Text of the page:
Dispute settled by phone – a case of unintended consequences.

The recent case of Thameside Construction v Arthenella Ltd provides a stark reminder of the legal effect (and the inherent risks) of conducting verbal negotiations – a party may end up unwittingly snatching an agreement from the jaws of a dispute.

Most parties to a dispute expect that the terms on which the matter is settled will be reduced to writing. Indeed it is almost universally desirable for this to be the case. A written settlement agreement, (drafted, we suggest, by a good lawyer) will clearly set out the terms on which each party walks away from the dispute and, importantly, ensure that the terms of the settlement agreement and clear, and do not themselves become the subject of further litigation.

By contrast to a written agreement that sets everything out in black and white, verbal agreements generally carry a greater risk for shades of grey to appear in the mix. In other words, a parties’ true intentions stand a greater risk of being misinterpreted, as the managing director of Arthenella found out.  The same, of course, is true for any agreement.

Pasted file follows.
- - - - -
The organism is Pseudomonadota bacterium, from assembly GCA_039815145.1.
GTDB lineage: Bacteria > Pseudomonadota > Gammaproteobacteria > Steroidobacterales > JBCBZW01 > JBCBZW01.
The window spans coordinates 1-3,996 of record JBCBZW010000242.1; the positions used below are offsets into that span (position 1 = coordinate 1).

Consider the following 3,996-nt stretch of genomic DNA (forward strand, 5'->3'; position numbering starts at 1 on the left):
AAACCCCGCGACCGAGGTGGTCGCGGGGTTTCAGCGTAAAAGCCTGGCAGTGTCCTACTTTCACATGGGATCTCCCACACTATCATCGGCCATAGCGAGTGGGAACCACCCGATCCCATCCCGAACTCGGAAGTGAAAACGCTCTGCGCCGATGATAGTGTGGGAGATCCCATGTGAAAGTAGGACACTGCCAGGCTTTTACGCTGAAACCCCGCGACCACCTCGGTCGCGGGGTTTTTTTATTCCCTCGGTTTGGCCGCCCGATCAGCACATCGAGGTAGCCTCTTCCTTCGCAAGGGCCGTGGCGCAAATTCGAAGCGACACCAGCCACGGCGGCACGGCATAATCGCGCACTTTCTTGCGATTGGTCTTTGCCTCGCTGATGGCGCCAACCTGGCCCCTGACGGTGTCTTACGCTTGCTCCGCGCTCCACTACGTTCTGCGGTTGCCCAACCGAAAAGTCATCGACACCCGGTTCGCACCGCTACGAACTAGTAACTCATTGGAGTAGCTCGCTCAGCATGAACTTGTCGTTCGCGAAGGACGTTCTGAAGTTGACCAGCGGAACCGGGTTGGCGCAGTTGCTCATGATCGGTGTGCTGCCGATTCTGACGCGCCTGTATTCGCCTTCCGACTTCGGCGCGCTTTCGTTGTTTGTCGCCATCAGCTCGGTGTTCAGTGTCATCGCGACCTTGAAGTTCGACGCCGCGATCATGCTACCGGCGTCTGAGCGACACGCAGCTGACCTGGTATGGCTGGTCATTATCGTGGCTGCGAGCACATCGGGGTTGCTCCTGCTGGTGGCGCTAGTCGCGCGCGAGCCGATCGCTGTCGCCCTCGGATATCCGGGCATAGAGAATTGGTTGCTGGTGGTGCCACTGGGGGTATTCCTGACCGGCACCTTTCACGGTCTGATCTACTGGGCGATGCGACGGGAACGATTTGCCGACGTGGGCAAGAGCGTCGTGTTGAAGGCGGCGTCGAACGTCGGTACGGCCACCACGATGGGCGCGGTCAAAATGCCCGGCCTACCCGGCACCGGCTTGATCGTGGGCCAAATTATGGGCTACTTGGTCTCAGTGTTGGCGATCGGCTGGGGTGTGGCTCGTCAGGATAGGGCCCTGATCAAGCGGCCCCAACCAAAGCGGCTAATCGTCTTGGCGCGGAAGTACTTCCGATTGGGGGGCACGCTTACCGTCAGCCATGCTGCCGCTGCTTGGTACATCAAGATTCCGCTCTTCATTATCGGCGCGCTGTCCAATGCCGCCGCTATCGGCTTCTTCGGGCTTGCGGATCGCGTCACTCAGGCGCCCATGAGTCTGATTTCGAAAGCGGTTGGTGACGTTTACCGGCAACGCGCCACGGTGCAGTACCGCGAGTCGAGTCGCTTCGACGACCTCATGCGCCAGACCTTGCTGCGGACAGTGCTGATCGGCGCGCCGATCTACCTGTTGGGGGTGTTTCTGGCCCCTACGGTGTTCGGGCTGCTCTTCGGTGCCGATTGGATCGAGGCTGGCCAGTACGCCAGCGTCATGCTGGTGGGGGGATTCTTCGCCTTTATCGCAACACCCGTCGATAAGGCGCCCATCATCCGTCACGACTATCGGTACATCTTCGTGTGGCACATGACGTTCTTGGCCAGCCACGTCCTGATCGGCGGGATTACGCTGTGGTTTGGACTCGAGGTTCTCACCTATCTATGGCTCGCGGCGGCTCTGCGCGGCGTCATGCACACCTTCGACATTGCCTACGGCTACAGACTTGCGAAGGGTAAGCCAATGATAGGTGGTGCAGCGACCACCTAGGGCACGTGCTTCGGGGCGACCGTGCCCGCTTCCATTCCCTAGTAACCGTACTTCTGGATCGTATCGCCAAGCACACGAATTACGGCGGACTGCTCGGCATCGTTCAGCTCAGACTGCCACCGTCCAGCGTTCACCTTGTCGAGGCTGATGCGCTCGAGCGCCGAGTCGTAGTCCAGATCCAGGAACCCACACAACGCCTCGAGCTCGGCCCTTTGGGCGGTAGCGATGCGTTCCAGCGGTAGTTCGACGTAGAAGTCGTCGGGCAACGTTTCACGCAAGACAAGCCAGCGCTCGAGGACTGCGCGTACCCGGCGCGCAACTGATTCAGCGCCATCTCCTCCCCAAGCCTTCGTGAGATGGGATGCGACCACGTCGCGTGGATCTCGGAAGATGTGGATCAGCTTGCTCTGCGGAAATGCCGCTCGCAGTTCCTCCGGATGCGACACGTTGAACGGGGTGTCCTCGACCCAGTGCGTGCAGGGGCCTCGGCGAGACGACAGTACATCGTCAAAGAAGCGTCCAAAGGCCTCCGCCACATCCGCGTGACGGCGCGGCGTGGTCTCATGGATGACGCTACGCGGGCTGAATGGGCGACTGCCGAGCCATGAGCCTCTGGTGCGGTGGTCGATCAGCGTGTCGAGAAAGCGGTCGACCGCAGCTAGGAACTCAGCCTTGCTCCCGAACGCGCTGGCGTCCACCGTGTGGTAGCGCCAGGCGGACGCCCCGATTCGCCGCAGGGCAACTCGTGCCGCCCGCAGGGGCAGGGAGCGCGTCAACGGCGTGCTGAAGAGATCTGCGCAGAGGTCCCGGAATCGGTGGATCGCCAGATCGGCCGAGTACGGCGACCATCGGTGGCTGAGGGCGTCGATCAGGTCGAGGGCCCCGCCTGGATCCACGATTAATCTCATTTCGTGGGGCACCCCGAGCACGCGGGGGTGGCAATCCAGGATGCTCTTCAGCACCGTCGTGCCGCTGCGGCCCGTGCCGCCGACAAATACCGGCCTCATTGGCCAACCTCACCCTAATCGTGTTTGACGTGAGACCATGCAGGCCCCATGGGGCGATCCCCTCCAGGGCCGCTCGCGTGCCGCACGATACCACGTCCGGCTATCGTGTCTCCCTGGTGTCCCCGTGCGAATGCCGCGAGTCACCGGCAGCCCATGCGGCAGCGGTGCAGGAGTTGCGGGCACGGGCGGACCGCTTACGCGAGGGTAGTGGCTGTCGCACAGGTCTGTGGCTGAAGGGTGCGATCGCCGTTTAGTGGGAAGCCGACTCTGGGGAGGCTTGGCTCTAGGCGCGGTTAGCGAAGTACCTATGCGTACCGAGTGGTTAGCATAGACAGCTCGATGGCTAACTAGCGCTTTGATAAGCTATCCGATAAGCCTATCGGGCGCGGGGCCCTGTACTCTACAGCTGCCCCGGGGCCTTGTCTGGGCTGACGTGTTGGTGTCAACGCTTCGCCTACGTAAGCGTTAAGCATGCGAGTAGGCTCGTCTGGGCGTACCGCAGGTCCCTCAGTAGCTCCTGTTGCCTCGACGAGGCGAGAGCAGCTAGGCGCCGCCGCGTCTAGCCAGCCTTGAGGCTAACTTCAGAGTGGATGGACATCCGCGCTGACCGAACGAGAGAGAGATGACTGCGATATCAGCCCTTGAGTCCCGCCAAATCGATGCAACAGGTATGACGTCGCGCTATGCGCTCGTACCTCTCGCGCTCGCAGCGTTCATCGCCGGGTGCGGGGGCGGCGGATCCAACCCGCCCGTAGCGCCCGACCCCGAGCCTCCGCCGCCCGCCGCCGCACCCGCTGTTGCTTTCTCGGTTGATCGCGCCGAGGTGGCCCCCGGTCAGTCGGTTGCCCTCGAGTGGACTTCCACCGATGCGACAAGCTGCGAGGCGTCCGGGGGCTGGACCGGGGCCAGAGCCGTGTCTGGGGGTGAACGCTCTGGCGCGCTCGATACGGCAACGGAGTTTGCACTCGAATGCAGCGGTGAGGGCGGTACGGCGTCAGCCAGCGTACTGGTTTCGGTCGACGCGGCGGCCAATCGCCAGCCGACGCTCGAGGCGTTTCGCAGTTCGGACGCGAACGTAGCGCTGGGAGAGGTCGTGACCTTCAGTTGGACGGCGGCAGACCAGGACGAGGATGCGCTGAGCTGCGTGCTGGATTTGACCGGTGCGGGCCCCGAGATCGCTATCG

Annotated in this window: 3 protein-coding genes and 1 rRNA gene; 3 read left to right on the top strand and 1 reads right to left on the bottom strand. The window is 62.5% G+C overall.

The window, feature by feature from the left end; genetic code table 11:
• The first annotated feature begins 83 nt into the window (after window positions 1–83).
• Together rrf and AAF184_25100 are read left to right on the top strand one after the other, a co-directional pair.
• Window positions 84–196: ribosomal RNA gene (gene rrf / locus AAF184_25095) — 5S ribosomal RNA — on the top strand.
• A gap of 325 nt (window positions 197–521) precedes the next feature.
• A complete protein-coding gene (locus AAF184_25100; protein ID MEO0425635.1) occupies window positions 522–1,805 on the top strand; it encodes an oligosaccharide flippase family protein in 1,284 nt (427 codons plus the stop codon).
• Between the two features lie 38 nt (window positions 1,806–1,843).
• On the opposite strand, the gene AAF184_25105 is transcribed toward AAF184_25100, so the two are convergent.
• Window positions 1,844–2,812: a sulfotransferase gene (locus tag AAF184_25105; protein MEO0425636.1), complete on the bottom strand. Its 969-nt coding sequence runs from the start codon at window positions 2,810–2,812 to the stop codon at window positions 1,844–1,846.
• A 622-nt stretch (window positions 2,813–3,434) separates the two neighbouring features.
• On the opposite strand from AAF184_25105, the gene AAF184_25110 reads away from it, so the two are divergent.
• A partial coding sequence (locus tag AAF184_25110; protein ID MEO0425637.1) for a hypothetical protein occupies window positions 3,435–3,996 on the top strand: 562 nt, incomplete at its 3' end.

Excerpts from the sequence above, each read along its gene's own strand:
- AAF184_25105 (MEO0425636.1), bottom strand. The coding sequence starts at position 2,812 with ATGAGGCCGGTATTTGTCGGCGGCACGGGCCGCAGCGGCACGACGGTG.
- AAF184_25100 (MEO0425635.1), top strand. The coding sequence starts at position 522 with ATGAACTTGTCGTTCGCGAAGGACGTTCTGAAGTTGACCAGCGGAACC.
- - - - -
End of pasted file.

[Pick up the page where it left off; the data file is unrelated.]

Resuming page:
In this case, each party put a written settlement offer to the other.

The managing directors of each party exchanged a few emails and had a number of telephone conversations with each other about their respective offers. The upshot of these discussions was that the MD of Thameside thought that a binding settlement had been agreed upon. The Arthenella MD did not.

The matter reached court. It was held that the telephone conversations had brought about an oral agreement that was every bit as binding on the parties as if it had been written down. Needless to say, the terms were not as favourable from Arthenella’s perspective as they would have liked them to have been.

Although decided on its facts, the case warns lawyers (and their clients) that the court will give effect to a client’s settlement of a dispute. The backing of a good dispute resolution team can help to ensure that, when and if a dispute is settled out of court, it is done on terms that are favourable, and exactly when the party wishes to settle, rather than beforehand.

For more information on how our dispute resolution team can assist you, please contact Quentin Bargate or Andrew Denny of Bargate Murray.